Unlike the original novel, which tells a story about tiny people who "borrow" things from normal humans during the 1950's in Enland, Studio Ghibli have transferred their version to Tokyo Koganei in 2010 (Koganei is where Studio Ghibli is settled) and tell the story of 14-year-old little Arrietty (Chiisana Arriety was the films original title).
Yonebayashi earlier worked as a key animator on previous Ghibli works like Howl's Moving Castle, Ponyo and Spirited Away and was animation director for Miyazaki Goro's Gedo Senki. Karigurashi no Arrietty will be his directing debut which is something he did not expect to happen (as told by Ghibli producer Suzuki Toshio earlier this week).
Suzuki Toshio, executive producer at Studio Ghibli and responsible for producing almost every one of their works, remembers Miyazaki Hayao bringing the project up around early summer 2008. "I was planning another project and we discussed which one to be selected for many times. Both of us didn't give up, but at last I paid respect to the elder and his plan was accepted," Suzuki noted.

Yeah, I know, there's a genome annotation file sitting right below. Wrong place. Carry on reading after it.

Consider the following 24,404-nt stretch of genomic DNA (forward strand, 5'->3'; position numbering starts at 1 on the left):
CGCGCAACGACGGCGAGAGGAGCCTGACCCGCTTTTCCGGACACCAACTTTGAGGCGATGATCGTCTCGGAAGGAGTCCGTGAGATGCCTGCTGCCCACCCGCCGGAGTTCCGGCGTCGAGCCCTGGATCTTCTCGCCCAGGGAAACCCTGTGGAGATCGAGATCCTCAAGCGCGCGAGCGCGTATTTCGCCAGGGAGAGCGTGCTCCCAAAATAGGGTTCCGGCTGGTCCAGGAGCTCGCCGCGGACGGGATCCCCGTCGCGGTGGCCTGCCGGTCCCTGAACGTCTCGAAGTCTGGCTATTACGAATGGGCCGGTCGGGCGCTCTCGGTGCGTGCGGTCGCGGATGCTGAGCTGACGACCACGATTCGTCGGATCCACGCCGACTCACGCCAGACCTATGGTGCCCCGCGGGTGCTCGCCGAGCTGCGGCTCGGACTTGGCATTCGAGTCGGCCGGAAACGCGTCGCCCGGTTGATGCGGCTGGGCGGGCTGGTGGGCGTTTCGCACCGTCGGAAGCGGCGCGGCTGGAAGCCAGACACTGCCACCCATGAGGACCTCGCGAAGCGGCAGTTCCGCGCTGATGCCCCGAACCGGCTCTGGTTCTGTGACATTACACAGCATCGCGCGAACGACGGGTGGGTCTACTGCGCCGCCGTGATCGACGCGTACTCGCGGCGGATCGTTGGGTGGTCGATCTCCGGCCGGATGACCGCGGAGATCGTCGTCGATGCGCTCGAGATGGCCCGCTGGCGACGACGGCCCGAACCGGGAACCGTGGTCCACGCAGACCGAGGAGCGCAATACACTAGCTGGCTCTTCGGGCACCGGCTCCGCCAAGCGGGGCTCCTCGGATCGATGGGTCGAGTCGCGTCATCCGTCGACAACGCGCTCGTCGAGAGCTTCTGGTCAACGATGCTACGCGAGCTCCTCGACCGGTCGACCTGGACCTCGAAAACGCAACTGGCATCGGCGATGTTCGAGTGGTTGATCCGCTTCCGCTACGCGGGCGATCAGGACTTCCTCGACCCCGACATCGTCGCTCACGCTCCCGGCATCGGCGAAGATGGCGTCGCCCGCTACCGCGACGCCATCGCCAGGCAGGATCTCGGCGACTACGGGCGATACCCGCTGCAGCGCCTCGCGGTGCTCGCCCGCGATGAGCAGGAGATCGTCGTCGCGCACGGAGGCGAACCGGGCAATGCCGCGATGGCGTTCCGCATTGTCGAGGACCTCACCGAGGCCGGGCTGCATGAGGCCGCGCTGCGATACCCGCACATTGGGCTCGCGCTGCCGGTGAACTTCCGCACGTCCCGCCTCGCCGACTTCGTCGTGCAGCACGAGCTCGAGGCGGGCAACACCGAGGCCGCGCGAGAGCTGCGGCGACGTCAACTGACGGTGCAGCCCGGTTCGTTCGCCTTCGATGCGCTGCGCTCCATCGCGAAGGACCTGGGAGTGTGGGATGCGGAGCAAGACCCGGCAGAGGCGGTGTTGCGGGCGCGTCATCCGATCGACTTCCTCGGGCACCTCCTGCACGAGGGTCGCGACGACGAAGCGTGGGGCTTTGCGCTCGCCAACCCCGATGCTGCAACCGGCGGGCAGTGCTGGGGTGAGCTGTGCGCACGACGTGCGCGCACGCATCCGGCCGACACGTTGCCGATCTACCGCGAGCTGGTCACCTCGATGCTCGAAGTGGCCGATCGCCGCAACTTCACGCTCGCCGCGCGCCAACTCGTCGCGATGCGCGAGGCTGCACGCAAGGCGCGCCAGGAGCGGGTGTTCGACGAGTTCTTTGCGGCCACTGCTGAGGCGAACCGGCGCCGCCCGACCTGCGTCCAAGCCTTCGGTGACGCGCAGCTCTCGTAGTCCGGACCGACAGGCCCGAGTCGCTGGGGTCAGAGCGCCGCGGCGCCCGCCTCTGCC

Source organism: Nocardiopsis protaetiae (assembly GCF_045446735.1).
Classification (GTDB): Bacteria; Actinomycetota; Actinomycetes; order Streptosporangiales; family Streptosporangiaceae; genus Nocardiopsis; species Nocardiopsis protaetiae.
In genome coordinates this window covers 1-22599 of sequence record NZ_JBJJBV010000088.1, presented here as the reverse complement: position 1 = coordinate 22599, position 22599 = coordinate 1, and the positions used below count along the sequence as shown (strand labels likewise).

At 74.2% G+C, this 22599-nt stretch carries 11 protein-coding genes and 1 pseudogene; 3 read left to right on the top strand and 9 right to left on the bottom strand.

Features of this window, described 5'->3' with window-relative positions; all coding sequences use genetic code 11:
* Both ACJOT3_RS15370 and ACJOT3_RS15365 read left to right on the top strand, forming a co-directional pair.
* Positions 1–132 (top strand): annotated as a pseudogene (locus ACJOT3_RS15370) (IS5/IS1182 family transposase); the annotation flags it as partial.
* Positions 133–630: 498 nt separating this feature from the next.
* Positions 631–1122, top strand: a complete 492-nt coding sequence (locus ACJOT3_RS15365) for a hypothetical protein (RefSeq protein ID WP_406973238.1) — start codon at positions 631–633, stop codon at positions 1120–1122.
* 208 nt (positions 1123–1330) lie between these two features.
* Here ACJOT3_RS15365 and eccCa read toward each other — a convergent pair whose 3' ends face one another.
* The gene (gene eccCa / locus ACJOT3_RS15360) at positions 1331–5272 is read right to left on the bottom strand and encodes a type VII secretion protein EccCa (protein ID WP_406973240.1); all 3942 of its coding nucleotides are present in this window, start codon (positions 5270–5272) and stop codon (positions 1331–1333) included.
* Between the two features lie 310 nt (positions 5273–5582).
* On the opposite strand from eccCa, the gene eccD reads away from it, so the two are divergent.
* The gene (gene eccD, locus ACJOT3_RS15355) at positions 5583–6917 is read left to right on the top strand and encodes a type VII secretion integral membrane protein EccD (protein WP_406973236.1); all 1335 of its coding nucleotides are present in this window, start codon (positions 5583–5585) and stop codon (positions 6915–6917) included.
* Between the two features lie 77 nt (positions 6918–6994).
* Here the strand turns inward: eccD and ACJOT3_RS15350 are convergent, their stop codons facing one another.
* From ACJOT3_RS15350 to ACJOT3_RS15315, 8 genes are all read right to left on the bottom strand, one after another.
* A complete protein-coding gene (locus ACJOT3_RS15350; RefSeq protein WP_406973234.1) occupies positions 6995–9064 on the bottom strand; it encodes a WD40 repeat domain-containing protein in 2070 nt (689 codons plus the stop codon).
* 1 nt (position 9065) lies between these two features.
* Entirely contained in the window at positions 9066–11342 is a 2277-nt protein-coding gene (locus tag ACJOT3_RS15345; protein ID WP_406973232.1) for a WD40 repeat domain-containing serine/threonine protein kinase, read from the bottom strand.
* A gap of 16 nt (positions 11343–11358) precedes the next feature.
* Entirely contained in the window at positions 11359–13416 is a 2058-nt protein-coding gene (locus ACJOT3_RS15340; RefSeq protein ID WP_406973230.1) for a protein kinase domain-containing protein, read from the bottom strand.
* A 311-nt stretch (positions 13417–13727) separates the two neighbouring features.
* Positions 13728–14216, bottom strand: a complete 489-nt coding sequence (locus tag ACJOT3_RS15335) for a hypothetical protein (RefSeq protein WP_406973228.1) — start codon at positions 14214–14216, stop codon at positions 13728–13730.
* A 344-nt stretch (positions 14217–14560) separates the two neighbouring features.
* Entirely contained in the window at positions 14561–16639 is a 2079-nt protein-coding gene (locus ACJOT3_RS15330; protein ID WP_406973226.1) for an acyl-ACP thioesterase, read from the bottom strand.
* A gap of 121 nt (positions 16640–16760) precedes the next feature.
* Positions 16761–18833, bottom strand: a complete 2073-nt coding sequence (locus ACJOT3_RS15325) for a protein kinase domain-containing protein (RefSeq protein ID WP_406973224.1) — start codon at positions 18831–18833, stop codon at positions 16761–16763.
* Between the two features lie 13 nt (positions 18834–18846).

"About 40 years ago this project was once considered by both Miyazaki and Takahata and Miyazaki suddenly recalled it and recommended me to read the book. He led me being strong-armed into accepting his idea. Perhaps he has a strong longing for their youth. Anyway, we often have this kind of trouble at Studio Ghibli. So why The Borrowers now? To that question, Miya-san in desperation answered "The situation of "karigurashi" (borrowing life) is very nice. It just fits to our present age. The age of mass consumption is ending now and the idea of "borrowing" proves the advent of it with depression. He immediately wrote down the project paper of the movie."